The governments of the majority of Asian countries are introducing various initiatives to encourage hygiene among women. For instance, in India, Total Sanitation Campaign (TSC) has recognized the need to incorporate hygiene promotion, women sanitary facilities, and construct toilets at schools. Such endeavors by the government have helped the female population to move beyond the taboos surrounding menstrual hygiene.

The feminine hygiene industry in Asia – bounty of innovative products

Rising awareness among the ‘she population’ for health and fitness in regions of Asia has raised the demand for affordable hygiene care products. Looking at the growing demands, many global companies operating in the feminine hygiene industry are targeting Asia as part of their expansion strategy. The Asian women hygiene market is also witnessing significant investment for marketing campaigns in order to target a greater number of customers. Enterprises are developing their business strategies to tackle the issue head-on. With a deeper commitment to social justice, feminine hygiene brands have taken a crucial step to ameliorate the millennial generation of women.

The global feminine hygiene products industry pocketed revenues worth USD 19 billion in 2015, with Asia Pacific holding the largest share of USD 8.5 billion. Several companies in the feminine hygiene industry have evolved to keep pace with specific consumer demands. The market is expected to witness a CAGR of over 7% in the coming years. Procter & Gamble (P&G), Kimberly-Clark, Johnson & Johnson, and SCA are the leading international companies in the feminine hygiene industry of Asia.  Some of the leading local players are Unicharm, Kao Corporation, Hengan International Group Company Limited, Daio Paper, Chiao, Softex and the Vinda Group.

Peering into the future of feminine hygiene business

For the time being, there is enough room for innovative industry players in the expanding feminine hygiene market. Consumers in China, India, and Japan are becoming increasingly informed and demanding due to rising urbanization. The potential of female hygiene products business is high in eastern countries of Asia compared to their western counterparts. A substantial part of the young female population resides in Asia; thereby creating an enormous opportunity for market players to enter. However, the air is getting thinner. Success will require more in-depth market insights into the dynamic consumer demands, and an urge to develop innovative products in the emerging Asian markets.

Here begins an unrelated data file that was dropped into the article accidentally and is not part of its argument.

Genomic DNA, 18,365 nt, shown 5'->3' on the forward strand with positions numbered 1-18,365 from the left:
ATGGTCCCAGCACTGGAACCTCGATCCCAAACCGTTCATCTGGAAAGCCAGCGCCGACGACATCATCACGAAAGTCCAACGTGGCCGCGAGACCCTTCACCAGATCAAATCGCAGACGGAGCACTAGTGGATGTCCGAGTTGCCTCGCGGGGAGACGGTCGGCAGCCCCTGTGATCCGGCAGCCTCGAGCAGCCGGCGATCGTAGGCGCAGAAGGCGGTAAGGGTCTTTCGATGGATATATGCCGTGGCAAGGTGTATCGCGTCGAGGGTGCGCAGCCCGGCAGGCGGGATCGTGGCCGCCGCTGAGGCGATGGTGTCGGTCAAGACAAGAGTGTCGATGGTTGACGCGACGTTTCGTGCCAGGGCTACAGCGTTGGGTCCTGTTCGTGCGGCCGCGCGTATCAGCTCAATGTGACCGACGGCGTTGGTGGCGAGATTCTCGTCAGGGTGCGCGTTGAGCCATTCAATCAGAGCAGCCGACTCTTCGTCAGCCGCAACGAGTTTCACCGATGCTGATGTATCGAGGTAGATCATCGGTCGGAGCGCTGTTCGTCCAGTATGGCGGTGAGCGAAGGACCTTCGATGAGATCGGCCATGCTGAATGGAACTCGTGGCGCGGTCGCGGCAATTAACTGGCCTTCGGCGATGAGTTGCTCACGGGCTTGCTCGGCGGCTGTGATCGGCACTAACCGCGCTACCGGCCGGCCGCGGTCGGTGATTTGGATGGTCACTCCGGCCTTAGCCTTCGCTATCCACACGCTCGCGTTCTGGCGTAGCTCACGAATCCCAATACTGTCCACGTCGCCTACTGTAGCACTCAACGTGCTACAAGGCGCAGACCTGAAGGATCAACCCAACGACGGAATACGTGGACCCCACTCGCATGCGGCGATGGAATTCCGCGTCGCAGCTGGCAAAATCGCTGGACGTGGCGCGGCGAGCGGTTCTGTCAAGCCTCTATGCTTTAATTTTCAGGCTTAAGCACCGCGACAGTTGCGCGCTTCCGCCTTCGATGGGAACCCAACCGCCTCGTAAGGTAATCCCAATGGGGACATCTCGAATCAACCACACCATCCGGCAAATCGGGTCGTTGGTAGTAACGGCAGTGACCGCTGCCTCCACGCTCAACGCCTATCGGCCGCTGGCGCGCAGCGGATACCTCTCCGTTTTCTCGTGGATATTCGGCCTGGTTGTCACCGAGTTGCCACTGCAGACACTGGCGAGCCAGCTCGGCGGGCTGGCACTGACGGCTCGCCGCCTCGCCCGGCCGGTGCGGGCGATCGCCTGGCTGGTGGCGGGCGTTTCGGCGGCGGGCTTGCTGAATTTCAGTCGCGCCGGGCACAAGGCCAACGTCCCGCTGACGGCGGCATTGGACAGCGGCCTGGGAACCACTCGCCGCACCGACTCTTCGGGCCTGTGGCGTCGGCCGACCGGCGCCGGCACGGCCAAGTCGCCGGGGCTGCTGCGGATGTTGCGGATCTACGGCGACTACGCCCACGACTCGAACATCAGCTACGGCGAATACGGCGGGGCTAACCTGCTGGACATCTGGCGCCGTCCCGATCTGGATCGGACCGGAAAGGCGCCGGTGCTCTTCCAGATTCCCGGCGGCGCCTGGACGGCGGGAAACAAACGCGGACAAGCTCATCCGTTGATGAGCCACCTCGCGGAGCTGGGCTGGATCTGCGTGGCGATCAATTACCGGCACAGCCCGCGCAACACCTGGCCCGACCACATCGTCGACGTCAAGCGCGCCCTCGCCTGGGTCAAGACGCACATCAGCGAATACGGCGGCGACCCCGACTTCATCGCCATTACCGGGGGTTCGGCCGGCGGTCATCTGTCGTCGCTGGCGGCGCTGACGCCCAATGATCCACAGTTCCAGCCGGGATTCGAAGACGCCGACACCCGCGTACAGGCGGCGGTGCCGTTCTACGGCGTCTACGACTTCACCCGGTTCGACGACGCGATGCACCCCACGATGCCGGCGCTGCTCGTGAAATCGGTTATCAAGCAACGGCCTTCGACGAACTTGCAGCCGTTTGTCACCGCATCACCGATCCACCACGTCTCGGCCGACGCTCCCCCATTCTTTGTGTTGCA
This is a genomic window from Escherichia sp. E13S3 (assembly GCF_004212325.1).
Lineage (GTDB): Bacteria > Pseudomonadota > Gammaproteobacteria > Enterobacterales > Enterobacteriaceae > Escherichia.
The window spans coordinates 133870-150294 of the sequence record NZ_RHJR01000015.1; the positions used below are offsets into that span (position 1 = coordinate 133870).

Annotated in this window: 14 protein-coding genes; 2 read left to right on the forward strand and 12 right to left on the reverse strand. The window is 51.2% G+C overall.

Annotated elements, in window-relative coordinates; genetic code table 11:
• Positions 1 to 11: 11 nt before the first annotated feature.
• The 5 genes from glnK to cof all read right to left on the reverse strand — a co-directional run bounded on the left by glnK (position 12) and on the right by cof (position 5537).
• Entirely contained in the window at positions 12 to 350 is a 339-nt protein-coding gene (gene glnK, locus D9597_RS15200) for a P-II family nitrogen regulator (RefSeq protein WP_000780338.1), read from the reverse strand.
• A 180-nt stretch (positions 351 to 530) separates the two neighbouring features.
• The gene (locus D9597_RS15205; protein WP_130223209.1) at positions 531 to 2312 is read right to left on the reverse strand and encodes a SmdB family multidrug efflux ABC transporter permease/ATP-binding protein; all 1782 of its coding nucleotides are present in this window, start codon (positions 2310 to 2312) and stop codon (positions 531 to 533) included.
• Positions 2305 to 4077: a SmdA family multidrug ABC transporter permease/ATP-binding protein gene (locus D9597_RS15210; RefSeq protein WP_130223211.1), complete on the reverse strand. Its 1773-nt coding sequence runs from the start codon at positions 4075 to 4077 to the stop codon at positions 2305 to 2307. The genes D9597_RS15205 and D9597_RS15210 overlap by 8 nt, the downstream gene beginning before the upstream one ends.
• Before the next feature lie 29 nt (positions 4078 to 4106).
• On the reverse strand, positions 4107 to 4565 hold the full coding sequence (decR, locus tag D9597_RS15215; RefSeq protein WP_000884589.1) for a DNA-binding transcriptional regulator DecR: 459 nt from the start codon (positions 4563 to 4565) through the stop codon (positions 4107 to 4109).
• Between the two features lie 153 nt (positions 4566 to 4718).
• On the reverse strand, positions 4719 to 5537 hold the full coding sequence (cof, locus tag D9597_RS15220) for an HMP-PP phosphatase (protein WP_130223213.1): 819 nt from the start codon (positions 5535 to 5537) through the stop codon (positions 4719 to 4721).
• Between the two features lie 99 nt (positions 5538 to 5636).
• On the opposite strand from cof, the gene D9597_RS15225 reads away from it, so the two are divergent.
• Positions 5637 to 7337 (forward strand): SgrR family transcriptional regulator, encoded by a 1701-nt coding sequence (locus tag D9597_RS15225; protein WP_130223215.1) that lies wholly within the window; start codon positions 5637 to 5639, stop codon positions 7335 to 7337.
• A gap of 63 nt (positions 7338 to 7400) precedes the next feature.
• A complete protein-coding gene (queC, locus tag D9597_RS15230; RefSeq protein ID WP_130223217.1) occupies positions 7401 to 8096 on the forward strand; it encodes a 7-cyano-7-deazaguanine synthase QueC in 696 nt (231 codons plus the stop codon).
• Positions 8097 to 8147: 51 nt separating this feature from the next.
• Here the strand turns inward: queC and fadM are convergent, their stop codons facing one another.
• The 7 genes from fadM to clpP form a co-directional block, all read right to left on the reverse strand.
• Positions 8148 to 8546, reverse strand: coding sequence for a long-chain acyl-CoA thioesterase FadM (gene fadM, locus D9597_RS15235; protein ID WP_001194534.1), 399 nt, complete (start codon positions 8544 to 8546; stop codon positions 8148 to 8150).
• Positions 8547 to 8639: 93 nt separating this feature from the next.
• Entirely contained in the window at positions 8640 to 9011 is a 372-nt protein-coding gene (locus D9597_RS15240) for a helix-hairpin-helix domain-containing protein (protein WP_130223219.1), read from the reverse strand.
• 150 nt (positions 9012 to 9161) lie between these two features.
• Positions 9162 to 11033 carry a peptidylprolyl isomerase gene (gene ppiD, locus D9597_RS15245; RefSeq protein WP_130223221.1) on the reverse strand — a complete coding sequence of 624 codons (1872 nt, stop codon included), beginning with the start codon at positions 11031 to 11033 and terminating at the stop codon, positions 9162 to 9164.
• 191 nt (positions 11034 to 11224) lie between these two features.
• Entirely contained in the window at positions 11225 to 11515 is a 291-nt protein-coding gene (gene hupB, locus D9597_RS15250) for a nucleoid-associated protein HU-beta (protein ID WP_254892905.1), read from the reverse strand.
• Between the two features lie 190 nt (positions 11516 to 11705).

The authenticity of the discussion is evident; these subjects might raise smirks, but holds incredible importance in our society. Welcoming industry players are first worthy steps and should be continued with a broader focus. More importantly, there should be candid discussions on developing innovative products that can be easily accessed by women. Apparently, we now get to see lesser stigma and increased pride due to the advent of feminine hygiene products and their impressive advertisements. However, there is still a long way to go and the journey is going to be an interesting one.